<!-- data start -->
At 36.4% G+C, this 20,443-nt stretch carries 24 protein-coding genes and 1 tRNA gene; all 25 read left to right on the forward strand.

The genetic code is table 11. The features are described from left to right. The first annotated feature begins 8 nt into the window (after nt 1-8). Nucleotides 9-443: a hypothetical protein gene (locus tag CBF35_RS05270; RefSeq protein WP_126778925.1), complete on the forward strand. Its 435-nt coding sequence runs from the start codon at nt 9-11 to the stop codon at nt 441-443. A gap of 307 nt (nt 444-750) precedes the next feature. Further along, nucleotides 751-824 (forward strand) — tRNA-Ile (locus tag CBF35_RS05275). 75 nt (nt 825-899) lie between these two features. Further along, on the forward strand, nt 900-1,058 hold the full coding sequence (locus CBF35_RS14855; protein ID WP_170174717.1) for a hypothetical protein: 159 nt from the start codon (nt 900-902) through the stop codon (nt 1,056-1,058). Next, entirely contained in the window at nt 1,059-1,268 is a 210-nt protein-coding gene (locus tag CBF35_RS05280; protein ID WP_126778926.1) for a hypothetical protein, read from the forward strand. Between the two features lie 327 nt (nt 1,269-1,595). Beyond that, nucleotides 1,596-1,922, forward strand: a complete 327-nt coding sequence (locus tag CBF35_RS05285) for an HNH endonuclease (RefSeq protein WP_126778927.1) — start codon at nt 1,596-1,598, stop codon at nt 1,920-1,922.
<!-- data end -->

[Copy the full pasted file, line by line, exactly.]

At 36.4% G+C, this 20,443-nt stretch carries 24 protein-coding genes and 1 tRNA gene; all 25 read left to right on the forward strand.

The genetic code is table 11. The features are described from left to right. The first annotated feature begins 8 nt into the window (after nt 1-8). Nucleotides 9-443: a hypothetical protein gene (locus tag CBF35_RS05270; RefSeq protein WP_126778925.1), complete on the forward strand. Its 435-nt coding sequence runs from the start codon at nt 9-11 to the stop codon at nt 441-443. A gap of 307 nt (nt 444-750) precedes the next feature. Further along, nucleotides 751-824 (forward strand) — tRNA-Ile (locus tag CBF35_RS05275). 75 nt (nt 825-899) lie between these two features. Further along, on the forward strand, nt 900-1,058 hold the full coding sequence (locus CBF35_RS14855; protein ID WP_170174717.1) for a hypothetical protein: 159 nt from the start codon (nt 900-902) through the stop codon (nt 1,056-1,058). Next, entirely contained in the window at nt 1,059-1,268 is a 210-nt protein-coding gene (locus tag CBF35_RS05280; protein ID WP_126778926.1) for a hypothetical protein, read from the forward strand. Between the two features lie 327 nt (nt 1,269-1,595). Beyond that, nucleotides 1,596-1,922, forward strand: a complete 327-nt coding sequence (locus tag CBF35_RS05285) for an HNH endonuclease (RefSeq protein WP_126778927.1) — start codon at nt 1,596-1,598, stop codon at nt 1,920-1,922.